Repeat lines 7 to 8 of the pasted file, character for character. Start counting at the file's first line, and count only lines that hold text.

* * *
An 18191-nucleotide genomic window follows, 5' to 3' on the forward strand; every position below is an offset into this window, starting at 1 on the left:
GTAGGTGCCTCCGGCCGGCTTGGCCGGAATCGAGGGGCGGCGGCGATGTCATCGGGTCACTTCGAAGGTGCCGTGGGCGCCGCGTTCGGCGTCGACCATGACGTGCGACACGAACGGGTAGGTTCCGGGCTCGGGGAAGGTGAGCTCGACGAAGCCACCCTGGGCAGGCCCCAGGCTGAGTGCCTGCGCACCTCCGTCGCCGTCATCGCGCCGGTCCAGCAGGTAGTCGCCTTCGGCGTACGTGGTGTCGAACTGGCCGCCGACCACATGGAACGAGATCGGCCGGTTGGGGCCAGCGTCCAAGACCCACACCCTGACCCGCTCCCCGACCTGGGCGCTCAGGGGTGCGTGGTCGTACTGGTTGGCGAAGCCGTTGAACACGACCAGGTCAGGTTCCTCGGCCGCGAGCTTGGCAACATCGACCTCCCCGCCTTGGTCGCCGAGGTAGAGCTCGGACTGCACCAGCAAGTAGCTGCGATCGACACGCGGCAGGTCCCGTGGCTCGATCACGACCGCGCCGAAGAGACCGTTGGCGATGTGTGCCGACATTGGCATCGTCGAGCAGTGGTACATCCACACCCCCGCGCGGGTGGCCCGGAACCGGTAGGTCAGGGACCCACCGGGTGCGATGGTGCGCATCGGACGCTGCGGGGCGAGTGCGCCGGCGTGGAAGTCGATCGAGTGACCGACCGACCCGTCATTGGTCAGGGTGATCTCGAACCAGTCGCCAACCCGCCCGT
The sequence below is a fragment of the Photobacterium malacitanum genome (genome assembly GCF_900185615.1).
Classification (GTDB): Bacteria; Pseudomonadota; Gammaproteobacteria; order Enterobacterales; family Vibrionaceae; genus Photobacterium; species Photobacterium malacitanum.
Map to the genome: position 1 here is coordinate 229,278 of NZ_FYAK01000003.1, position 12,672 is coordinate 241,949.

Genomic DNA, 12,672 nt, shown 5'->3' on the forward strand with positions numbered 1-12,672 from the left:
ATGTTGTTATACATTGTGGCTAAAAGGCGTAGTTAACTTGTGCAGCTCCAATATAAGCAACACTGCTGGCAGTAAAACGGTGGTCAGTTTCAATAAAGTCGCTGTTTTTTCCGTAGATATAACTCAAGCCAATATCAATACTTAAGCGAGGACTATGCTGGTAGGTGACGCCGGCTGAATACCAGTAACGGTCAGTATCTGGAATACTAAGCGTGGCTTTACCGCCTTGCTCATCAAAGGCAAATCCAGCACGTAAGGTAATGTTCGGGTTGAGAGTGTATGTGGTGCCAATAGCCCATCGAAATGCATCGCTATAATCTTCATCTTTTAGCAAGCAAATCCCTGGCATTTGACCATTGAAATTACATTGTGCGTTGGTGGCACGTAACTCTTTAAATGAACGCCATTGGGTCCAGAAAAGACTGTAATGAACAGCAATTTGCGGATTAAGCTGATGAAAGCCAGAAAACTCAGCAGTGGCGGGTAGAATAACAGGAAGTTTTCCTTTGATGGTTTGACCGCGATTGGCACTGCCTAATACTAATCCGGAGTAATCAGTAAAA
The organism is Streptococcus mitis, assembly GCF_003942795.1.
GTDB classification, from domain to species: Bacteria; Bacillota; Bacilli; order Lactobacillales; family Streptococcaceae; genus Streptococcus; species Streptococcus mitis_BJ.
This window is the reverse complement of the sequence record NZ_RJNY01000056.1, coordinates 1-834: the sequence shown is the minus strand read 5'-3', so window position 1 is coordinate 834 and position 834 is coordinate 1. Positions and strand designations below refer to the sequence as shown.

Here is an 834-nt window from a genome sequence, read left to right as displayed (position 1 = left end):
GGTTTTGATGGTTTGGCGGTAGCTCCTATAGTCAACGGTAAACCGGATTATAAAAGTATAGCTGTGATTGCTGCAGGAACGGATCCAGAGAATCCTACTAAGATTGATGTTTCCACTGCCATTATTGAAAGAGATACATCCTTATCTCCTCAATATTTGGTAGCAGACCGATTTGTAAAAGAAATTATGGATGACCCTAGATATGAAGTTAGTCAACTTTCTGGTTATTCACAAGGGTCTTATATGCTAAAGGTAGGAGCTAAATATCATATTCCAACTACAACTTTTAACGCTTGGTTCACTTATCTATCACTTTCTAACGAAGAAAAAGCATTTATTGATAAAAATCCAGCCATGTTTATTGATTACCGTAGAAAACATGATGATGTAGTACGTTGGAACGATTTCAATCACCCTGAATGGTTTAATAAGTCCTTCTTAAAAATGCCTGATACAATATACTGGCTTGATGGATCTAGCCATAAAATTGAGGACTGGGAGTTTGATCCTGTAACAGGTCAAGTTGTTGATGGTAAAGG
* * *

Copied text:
ATGTTGTTATACATTGTGGCTAAAAGGCGTAGTTAACTTGTGCAGCTCCAATATAAGCAACACTGCTGGCAGTAAAACGGTGGTCAGTTTCAATAAAGTCGCTGTTTTTTCCGTAGATATAACTCAAGCCAATATCAATACTTAAGCGAGGACTATGCTGGTAGGTGACGCCGGCTGAATACCAGTAACGGTCAGTATCTGGAATACTAAGCGTGGCTTTACCGCCTTGCTCATCAAAGGCAAATCCAGCACGTAAGGTAATGTTCGGGTTGAGAGTGTATGTGGTGCCAATAGCCCATCGAAATGCATCGCTATAATCTTCATCTTTTAGCAAGCAAATCCCTGGCATTTGACCATTGAAATTACATTGTGCGTTGGTGGCACGTAACTCTTTAAATGAACGCCATTGGGTCCAGAAAAGACTGTAATGAACAGCAATTTGCGGATTAAGCTGATGAAAGCCAGAAAACTCAGCAGTGGCGGGTAGAATAACAGGAAGTTTTCCTTTGATGGTTTGACCGCGATTGGCACTGCCTAATACTAATCCGGAGTAATCAGTAAAA
The organism is Streptococcus mitis, assembly GCF_003942795.1.